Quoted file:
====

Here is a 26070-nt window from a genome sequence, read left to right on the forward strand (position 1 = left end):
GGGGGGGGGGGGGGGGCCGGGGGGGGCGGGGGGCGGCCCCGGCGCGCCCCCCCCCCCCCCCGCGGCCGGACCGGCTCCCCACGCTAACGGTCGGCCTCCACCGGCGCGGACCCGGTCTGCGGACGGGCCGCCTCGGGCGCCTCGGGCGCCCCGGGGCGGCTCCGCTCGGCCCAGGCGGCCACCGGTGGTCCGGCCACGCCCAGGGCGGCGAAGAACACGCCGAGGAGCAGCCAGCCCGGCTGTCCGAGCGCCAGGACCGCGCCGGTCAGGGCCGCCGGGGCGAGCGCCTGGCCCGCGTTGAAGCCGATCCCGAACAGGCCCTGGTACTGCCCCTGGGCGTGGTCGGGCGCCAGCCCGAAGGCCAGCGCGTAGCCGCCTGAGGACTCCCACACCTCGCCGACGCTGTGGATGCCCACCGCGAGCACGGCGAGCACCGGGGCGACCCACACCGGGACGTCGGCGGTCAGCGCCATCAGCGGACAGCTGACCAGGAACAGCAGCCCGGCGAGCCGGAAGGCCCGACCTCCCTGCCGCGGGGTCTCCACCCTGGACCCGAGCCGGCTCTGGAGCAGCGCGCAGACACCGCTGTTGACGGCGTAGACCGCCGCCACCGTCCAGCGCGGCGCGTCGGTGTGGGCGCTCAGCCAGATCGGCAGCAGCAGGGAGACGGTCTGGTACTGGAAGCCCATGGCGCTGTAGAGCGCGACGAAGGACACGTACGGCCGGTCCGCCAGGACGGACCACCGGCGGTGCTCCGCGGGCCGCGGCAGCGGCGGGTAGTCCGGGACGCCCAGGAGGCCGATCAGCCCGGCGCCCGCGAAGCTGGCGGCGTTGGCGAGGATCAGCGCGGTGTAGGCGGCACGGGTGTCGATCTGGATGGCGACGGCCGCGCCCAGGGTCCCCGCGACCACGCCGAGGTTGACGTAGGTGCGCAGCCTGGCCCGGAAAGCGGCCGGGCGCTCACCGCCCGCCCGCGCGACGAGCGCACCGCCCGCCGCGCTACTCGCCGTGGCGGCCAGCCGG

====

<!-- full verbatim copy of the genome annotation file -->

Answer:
Here is a 26070-nt window from a genome sequence, read left to right on the forward strand (position 1 = left end):
GGGGGGGGGGGGGGGGCCGGGGGGGGCGGGGGGCGGCCCCGGCGCGCCCCCCCCCCCCCCCGCGGCCGGACCGGCTCCCCACGCTAACGGTCGGCCTCCACCGGCGCGGACCCGGTCTGCGGACGGGCCGCCTCGGGCGCCTCGGGCGCCCCGGGGCGGCTCCGCTCGGCCCAGGCGGCCACCGGTGGTCCGGCCACGCCCAGGGCGGCGAAGAACACGCCGAGGAGCAGCCAGCCCGGCTGTCCGAGCGCCAGGACCGCGCCGGTCAGGGCCGCCGGGGCGAGCGCCTGGCCCGCGTTGAAGCCGATCCCGAACAGGCCCTGGTACTGCCCCTGGGCGTGGTCGGGCGCCAGCCCGAAGGCCAGCGCGTAGCCGCCTGAGGACTCCCACACCTCGCCGACGCTGTGGATGCCCACCGCGAGCACGGCGAGCACCGGGGCGACCCACACCGGGACGTCGGCGGTCAGCGCCATCAGCGGACAGCTGACCAGGAACAGCAGCCCGGCGAGCCGGAAGGCCCGACCTCCCTGCCGCGGGGTCTCCACCCTGGACCCGAGCCGGCTCTGGAGCAGCGCGCAGACACCGCTGTTGACGGCGTAGACCGCCGCCACCGTCCAGCGCGGCGCGTCGGTGTGGGCGCTCAGCCAGATCGGCAGCAGCAGGGAGACGGTCTGGTACTGGAAGCCCATGGCGCTGTAGAGCGCGACGAAGGACACGTACGGCCGGTCCGCCAGGACGGACCACCGGCGGTGCTCCGCGGGCCGCGGCAGCGGCGGGTAGTCCGGGACGCCCAGGAGGCCGATCAGCCCGGCGCCCGCGAAGCTGGCGGCGTTGGCGAGGATCAGCGCGGTGTAGGCGGCACGGGTGTCGATCTGGATGGCGACGGCCGCGCCCAGGGTCCCCGCGACCACGCCGAGGTTGACGTAGGTGCGCAGCCTGGCCCGGAAAGCGGCCGGGCGCTCACCGCCCGCCCGCGCGACGAGCGCACCGCCCGCCGCGCTACTCGCCGTGGCGGCCAGCCGG